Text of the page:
Squeeze a big life into a small space
How do you pack a large life into a tight space?
Try a “pocket profile.” That’s the technique Anjelica Huston used to describe her great-great-great grandfather in her new memoir, A Story Lately Told:
“… a prospector, John Gore, who started up several newspapers from Kansas to New York. A cowboy, a settler, a saloon owner, a judge, a professional gambler, and a confirmed alcoholic, he once won the town of Nevada in a poker game.”
Note that writing short doesn’t mean compressing all the life out of a person. The best line of that bio, obviously, is “he once won the town of Nevada in a poker game.”
The Poynter Institute’s Roy Peter Clark calls this approach “narrative shorthand.” He praises Rosalind Bentley’s use of narrative shorthand in her piece about America’s poet laureate Natasha Trethewey for the Atlanta Journal Constitution:
“The shorthand of Natasha’s life reads like words plucked from a free verse poem: Native Mississippian. Black mother. White father. Poet father. Poet daughter. Atlanta and DeKalb public school student. “A” student. UGA head cheerleader. Trauma survivor. Big sister. Decatur resident. Meticulous housekeeper. Proud wife. Exacting professor. Historical poet. Nobody’s pushover.”
Love the structure of that piece: noun, period; noun, period.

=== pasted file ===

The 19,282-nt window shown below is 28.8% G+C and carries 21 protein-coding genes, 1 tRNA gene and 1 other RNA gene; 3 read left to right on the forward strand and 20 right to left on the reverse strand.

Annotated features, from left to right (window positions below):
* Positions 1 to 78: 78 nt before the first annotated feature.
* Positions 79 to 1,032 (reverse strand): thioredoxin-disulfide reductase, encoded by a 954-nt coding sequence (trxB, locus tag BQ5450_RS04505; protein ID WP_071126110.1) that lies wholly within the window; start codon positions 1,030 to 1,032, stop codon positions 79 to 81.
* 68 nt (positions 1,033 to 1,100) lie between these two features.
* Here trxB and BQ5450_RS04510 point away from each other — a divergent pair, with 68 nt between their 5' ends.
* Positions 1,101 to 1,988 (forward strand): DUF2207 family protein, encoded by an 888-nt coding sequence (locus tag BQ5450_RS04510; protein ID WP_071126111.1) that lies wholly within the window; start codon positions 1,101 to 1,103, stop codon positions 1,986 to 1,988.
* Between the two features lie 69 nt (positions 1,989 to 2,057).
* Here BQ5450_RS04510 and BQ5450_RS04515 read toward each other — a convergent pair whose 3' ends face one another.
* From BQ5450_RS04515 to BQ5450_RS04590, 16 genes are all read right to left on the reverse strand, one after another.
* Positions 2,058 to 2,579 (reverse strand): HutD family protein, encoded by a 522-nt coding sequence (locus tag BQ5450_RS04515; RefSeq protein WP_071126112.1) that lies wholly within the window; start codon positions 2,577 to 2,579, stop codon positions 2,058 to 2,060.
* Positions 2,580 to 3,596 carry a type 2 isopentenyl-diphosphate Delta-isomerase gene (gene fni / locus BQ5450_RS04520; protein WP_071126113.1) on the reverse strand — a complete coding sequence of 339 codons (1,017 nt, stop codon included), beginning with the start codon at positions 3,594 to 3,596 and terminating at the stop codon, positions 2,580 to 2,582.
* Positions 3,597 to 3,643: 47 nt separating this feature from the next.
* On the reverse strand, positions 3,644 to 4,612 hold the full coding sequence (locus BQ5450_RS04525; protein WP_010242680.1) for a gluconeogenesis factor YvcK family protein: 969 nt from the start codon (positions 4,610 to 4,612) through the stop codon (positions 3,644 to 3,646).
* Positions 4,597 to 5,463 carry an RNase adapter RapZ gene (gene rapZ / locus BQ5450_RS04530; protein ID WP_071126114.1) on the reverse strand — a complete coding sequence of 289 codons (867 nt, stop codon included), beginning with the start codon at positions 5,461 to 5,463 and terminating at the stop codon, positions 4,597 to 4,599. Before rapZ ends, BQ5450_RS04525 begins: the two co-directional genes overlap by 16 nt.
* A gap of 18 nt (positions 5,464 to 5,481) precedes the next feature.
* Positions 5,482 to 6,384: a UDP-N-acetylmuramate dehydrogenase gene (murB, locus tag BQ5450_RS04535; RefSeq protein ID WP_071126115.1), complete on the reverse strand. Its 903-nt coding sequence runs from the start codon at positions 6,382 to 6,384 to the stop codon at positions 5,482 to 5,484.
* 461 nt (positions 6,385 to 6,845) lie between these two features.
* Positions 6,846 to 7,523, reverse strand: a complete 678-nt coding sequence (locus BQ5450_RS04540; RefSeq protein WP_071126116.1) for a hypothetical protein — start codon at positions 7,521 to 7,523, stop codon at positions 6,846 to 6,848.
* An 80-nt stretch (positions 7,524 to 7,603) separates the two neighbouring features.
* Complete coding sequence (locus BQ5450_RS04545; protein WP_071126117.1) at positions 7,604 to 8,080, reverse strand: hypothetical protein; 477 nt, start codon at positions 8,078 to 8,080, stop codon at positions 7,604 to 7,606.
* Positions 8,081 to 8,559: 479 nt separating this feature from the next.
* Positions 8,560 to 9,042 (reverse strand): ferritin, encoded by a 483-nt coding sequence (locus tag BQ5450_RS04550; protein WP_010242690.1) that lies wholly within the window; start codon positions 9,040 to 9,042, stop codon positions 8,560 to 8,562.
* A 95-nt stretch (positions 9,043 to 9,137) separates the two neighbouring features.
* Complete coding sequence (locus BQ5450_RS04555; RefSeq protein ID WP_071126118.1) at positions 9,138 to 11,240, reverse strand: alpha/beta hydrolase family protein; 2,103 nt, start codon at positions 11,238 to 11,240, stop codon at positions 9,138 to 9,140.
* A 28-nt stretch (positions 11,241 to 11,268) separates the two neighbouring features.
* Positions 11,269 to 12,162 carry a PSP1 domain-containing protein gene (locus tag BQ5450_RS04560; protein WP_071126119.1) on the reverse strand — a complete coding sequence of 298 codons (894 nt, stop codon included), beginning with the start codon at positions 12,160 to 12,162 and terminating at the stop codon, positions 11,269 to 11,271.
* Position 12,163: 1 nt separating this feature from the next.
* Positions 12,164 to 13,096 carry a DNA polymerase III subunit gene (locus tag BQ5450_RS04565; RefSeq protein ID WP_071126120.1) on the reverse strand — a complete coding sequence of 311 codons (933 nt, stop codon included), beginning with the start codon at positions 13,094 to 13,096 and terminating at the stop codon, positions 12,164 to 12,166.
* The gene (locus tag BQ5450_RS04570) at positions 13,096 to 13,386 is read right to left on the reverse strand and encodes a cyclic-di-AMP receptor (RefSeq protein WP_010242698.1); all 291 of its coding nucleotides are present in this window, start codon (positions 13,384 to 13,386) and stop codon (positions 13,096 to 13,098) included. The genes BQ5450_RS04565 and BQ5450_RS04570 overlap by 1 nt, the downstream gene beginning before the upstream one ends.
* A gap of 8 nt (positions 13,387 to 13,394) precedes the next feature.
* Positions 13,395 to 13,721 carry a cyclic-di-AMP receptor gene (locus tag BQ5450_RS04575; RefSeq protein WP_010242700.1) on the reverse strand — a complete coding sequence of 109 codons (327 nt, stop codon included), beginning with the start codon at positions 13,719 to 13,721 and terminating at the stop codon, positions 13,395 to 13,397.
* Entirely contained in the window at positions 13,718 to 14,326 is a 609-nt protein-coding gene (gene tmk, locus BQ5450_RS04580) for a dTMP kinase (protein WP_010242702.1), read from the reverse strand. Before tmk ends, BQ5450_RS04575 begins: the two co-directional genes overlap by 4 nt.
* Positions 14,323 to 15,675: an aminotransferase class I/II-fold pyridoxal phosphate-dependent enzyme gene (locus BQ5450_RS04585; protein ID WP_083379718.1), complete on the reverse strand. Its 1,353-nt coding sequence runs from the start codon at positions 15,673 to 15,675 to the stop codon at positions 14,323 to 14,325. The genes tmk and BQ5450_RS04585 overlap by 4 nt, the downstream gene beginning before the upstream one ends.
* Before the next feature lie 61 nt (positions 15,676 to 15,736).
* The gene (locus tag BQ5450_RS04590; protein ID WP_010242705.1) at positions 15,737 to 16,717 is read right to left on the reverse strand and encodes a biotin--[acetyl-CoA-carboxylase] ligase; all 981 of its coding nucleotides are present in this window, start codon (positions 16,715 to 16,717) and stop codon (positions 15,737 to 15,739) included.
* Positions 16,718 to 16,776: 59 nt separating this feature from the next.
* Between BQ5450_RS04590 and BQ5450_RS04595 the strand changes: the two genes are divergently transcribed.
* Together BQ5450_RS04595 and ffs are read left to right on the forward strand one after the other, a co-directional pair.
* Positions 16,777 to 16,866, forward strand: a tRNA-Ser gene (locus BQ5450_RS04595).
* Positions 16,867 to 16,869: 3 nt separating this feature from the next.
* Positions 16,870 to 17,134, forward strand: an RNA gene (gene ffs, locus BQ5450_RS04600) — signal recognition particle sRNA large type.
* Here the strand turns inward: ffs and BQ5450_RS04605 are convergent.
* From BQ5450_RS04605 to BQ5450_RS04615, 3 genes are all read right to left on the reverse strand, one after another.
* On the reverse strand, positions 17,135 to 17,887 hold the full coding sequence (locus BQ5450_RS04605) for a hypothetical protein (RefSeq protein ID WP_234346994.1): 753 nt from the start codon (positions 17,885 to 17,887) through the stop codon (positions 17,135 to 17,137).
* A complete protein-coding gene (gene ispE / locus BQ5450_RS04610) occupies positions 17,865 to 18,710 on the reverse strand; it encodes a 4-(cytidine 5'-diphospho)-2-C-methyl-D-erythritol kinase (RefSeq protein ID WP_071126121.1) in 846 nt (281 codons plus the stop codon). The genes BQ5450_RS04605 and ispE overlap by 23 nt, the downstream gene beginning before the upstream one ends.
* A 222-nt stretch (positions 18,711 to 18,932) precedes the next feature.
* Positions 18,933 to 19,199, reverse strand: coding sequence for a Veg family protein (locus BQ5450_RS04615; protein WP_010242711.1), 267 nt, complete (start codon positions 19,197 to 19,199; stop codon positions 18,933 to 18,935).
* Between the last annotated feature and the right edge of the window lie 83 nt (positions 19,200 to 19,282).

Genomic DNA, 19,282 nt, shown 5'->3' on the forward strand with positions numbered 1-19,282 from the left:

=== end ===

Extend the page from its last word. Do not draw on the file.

Forbes packs big stories into little packages in these pocket profiles of billionaire beverage-meisters. Here’s a sample:
“Sidney Frank, 85, Grey Goose. Net worth: $1.6 billion.
“Connecticut farmer’s boy grew up poor, milking cows and churning butter. Enrolled at Brown University; couldn’t afford tuition, dropped out after one year. Married Skippy Rosenstiel, heiress to Schenley Distillers fortune. Started Sidney Frank Importing in 1972. Lost money first six years, sold beachfront property on Antigua for $500,000 to meet payroll. Tapped into first fortune by importing Jägermeister liquor from Germany and marketing it with scantily clad Jägerettes pitching to college kids. Created ultrapremium vodka Grey Goose at age 77; sold to Bacardi in April for $2 billion. Now focusing on wine, tequila.”
Note the structure here: After introducing the subject in the first sentence, the author begins each of the subsequent sentences with a verb.
Elizabeth Gilbert also developed a compelling structure for her pocket profile of Sir Joseph Banks, a real person who appears in her latest novel, The Signature of All Things:
“That daunting figure, who had once been the handsomest man in Europe, who had been the darling of kings, who had circled the globe, who had slept with heathen queens on open beaches, who had introduced thousands of new botanical species to England, and who had sent young Henry out into the world to become Henry Whittaker — that very man was dead.”
How can you tell a big life in a little space? Try a pocket profile.